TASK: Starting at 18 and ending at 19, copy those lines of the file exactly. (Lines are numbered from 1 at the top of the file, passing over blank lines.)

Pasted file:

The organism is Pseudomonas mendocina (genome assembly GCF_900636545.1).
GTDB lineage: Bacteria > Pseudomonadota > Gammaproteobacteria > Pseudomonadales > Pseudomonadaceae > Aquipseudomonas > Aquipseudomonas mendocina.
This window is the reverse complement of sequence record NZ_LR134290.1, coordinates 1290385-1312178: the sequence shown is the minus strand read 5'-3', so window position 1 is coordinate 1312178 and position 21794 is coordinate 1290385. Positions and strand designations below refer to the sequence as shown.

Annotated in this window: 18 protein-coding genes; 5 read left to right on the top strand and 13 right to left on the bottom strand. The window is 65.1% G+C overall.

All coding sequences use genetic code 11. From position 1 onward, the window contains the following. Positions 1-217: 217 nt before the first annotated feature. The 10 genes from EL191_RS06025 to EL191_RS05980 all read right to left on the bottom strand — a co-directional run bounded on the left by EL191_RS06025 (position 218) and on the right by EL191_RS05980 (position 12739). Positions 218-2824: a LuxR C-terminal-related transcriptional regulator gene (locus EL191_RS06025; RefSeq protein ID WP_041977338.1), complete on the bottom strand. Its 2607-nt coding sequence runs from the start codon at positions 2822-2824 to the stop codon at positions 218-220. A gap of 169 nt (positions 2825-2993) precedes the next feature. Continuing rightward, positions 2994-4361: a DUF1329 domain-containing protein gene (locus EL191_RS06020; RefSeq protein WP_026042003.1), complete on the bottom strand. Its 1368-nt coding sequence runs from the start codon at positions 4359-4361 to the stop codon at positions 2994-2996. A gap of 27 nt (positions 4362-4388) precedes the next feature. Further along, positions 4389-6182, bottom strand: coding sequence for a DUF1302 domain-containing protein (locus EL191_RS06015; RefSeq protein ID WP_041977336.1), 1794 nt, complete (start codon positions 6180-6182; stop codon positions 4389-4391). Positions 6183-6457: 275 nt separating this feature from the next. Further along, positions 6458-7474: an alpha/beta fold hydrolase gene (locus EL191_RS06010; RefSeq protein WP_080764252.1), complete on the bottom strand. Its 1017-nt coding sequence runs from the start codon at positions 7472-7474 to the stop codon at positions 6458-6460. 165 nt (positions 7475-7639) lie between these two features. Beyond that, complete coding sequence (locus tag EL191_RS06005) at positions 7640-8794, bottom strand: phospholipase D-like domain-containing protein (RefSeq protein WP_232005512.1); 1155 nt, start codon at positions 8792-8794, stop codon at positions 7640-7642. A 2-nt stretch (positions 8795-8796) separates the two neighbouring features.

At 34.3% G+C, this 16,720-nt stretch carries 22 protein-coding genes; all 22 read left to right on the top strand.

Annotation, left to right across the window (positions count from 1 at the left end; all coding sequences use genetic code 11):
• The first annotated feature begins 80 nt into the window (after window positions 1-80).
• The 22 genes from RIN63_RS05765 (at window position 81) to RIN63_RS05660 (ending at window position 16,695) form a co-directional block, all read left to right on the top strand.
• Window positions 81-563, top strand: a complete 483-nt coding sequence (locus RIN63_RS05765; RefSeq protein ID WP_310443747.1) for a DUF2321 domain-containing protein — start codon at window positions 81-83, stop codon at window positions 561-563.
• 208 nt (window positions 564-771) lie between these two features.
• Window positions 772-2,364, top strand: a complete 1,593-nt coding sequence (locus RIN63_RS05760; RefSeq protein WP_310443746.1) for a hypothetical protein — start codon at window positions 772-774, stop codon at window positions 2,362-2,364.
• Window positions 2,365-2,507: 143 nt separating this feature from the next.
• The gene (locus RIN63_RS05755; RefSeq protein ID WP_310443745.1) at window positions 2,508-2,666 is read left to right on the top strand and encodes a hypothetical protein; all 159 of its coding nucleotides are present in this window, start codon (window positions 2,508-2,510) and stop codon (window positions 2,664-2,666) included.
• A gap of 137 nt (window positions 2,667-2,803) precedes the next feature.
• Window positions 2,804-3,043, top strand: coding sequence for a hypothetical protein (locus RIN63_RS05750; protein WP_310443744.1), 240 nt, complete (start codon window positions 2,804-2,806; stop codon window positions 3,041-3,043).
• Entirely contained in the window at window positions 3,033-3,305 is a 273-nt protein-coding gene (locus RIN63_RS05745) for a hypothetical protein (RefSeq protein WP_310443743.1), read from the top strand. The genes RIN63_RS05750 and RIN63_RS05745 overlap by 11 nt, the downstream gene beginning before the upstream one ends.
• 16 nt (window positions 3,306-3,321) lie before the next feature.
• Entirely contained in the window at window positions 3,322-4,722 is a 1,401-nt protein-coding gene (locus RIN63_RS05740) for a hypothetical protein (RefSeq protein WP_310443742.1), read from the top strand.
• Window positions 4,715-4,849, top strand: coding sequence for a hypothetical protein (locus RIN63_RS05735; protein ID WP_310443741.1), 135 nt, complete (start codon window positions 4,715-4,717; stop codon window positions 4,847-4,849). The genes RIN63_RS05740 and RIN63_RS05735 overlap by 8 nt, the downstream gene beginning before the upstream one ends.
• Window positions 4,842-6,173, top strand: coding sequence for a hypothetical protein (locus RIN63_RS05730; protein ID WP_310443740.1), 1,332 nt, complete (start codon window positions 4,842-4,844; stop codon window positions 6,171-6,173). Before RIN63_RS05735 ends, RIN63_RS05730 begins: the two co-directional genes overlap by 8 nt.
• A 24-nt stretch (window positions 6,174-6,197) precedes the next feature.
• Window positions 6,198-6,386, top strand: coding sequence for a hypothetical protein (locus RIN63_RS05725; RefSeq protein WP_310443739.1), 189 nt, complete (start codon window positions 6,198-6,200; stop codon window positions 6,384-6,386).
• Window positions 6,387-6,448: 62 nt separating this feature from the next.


• 16 nt (window positions 3,306-3,321) lie before the next feature.
• Entirely contained in the window at window positions 3,322-4,722 is a 1,401-nt protein-coding gene (locus RIN63_RS05740) for a hypothetical protein (RefSeq protein WP_310443742.1), read from the top strand.